That's interesting Chris.
Which scents would you say contain them at high levels?
Also, why do you think such synthetic notes were created?
Lack of natural resources? Lack of versatile natural notes?
Two different perspectives on Norlimbanol / Timberol:
Timberol - this is also known as Norlimanol and one of my favourite synthetics. Chandler Burr described it as 'the scent of dryness', very strong, very persistent dry woody scent. I use mine at a 10% dilution, but you might want to start with less - 5% or even 2% as it is quite potent. One of the most useful woody base notes because it's so clean.
It combines well with other wood-scented synthetics and naturals.
Timberol: 2% Very buzzy and I get the sense of a "dry male underarm". I find this one very intense and a bit scary. It's so tenacious. I can smell it days later on the smell strip.
I think that Amouage Opus V has a lottttttttttttttttttttt of Norlimbanol on the drydown, even they say is oudh and "Dry woods"......
As to why I think there are two factors here, first there are people working in the area of creating novel molecules just because itís such an interesting area of organic chemistry to work on (if you are into that kind of thing). But a lot of this sort of work is very much targeted - so in the big firms like Firmenich, Givaudan and IFF you have chemists being asked to look for a molecule with a particular scent: a musk that is biodegradable, smells as good as tonkin musk and has no biological activity in the human body for example.
In the case of norlimbanol in particular I donít know how it first came about though I would guess it was targeted research as itís a product of Firmenich. The need it fulfils is for something woody that does not impart sweetness to the blend (as for example sandalwood does) and which lasts for a very long time with no ambery quality such as existing chemicals like cedryl methyl ether have.
The advantage and disadvantage that almost all synthetics have when set against naturals is that they are much simpler. So if you want tight control of exactly what notes you are putting in (as Jean Claude Ellena does when heís building up one of his famous minimalist compositions) then synthetics are ideal. They also often have properties you canít get in a natural at all such as being very long lasting, smelling like fresh air or whatever. On the other hand if you build a fragrance only from them, you get two disadvantages:
* they can lack sufficient complexity to retain our interest over long periods of time (unless you are a blending genius like JCE)
* they are much easier to completely analyse using GC-MS, which in turn means that they can be easily copied
All of which goes to say, what Iíve said in rather more detail in my article on this, namely that I think you need to use both natural and synthetic materials to make good fragrances.
Hello Chris, do you find any similarities between the scent of norlimbanol and androstadienone (or androstanol)? To me the scent of norlimbanol is very much like androstadienone. Although norlimbanol seems a bit sweeter than either of the androstenes. But I'm surprised by their overall similarity since their chemical structures are so different. Norlimbanol is structurally closer to beta-ionone than to androstadienone.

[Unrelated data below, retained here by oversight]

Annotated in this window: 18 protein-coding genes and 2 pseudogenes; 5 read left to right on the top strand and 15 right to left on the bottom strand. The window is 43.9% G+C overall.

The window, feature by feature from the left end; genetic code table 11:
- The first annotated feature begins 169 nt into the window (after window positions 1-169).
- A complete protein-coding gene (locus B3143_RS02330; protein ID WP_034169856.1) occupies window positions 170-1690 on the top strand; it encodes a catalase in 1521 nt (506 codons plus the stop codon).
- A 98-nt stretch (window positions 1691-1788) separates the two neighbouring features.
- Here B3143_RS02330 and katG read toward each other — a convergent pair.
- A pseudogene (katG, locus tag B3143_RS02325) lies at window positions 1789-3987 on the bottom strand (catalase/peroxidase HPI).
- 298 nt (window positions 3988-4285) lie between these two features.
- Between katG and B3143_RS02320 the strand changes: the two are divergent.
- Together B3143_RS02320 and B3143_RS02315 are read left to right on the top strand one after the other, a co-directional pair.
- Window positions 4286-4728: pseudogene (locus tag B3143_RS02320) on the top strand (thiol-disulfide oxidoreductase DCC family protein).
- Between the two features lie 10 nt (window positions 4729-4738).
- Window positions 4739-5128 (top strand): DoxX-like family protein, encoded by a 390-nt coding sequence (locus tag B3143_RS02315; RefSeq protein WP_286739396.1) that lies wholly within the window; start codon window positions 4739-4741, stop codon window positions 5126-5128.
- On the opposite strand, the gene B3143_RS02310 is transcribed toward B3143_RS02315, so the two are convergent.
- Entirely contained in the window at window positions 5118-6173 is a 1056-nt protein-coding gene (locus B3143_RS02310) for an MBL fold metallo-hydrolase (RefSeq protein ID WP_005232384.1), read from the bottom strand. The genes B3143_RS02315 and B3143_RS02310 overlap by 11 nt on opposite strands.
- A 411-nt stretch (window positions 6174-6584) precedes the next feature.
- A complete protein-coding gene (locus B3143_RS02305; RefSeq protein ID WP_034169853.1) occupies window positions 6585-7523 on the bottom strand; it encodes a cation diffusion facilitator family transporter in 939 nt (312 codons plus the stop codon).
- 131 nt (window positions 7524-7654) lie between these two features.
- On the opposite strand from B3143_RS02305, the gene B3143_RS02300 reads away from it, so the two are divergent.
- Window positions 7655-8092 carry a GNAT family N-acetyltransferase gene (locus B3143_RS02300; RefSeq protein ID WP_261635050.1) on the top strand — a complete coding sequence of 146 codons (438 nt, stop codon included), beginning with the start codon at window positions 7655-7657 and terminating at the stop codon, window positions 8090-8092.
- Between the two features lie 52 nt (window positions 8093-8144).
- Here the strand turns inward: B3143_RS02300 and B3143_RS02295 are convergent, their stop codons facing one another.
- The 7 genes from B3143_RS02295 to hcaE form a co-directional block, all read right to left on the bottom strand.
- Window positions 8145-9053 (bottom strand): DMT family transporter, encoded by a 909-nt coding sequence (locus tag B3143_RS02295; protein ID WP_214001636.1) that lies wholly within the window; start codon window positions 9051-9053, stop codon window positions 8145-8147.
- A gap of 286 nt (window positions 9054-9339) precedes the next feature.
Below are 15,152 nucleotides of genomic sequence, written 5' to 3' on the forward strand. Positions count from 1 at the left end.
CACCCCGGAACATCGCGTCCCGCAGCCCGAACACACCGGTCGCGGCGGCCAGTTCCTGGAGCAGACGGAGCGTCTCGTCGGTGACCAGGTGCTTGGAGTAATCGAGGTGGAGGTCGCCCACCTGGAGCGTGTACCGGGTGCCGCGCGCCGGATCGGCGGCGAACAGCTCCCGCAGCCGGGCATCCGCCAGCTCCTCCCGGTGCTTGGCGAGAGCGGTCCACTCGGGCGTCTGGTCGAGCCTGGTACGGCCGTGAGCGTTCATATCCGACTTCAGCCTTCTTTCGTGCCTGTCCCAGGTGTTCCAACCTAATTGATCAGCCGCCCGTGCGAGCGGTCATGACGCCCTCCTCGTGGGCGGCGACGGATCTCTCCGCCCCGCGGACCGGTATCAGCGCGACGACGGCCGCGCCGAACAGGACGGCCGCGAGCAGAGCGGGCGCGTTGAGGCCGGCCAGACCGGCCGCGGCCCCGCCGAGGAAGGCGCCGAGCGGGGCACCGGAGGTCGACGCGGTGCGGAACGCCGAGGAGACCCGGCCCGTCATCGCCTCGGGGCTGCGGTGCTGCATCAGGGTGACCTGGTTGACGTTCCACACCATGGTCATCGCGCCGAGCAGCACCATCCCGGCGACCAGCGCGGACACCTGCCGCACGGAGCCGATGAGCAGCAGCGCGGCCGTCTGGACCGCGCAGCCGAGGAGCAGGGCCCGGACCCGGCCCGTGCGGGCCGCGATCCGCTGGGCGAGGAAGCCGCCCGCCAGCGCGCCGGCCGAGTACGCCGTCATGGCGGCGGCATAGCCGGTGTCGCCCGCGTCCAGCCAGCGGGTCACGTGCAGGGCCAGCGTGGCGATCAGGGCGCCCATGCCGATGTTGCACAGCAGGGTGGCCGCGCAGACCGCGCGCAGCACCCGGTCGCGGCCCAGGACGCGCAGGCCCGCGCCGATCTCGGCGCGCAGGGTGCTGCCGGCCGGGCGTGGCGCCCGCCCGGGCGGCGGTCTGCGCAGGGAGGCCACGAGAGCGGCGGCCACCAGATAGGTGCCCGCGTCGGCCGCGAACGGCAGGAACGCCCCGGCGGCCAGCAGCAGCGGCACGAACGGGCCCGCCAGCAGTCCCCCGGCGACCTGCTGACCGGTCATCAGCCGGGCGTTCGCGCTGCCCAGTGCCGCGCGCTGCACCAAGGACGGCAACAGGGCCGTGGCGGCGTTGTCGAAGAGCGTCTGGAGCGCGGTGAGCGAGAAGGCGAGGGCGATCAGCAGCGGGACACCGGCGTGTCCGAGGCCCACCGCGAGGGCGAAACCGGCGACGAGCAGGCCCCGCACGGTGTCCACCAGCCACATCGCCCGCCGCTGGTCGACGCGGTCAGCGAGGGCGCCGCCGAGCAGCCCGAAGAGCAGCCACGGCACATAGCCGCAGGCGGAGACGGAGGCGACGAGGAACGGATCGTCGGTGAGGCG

I'm not sure what came first, the fashion for Oud fragrances or the development of these very strong, very animalic, sweaty woody notes (you didn't think that all Oud containing fragrances actually contained Oud did you?). They are terrifically powerful (the one I am most familiar with is called Ambrocenide), and I guess that anything that is that strong and that long lasting and that tenacious is going to be of interest to a Perfumer. I smell this type of note in many, mainly masculine, fragrances. Timbuktu is a good example. They definitely have a note of sweaty hormones about them. I can see an odour similarity between Norlimbanol and androstadienone. There is a very old aroma chemical called Aldron, which again has that same weary note. It is an interesting material in that only about 50.0 % of the population can smell it; and many women find it utterly revolting, whilst most men (if they can smell it) find it quite tame. Norlimbanol is, I think, smelled by most people.
Last edited by David Ruskin; 14th December 2012 at 12:58 PM.
Thanks for your comments. I didn't mention this earlier but my wife finds norlimbanol about as nauseating as androstadienone (another example of their similarities).
For myself I don't see much similarity. I find Norlimbanol so dusty dry and woody that I struggle to imagine anyone not liking it (except by reason of it being overwhelming - it is very powerful) so I'm not sure I'm best placed to help here.
I also don't believe in the concept of human pheromones - chemical signals we read unconsciously are well established in the science, but pheromones would need to work on all of us & we clearly all react quite differently to a given stimulus so a material that worked on everyone in the same way is not really to be expected anyway.
I'm not sure that helps a lot!
- - - Updated - - -
Oh and I should have mentioned on structure: there are a great many examples of chemicals with radically different structures that smell similar & vice versa (think of the huge range of musks, with 5 different structural types & many smaller variations yet all smelling similar). On the other hand think of all those stero-isomers that are structurally almost identical yet often smell quite different or one smells strongly & the other not at all.
There are competing theories about what's going on & it's far from clear how the process works as yet.
A fascinating area of research.
Is it Norlimbanol that predominates the top note of Ramon Monegal's Dry Wood? I get a dry oud and wood with a sharp astringent edge...I am addicted to Dry Wood.
For Sale: Gengis Kahn, Mona d' Orio, Penhaligons.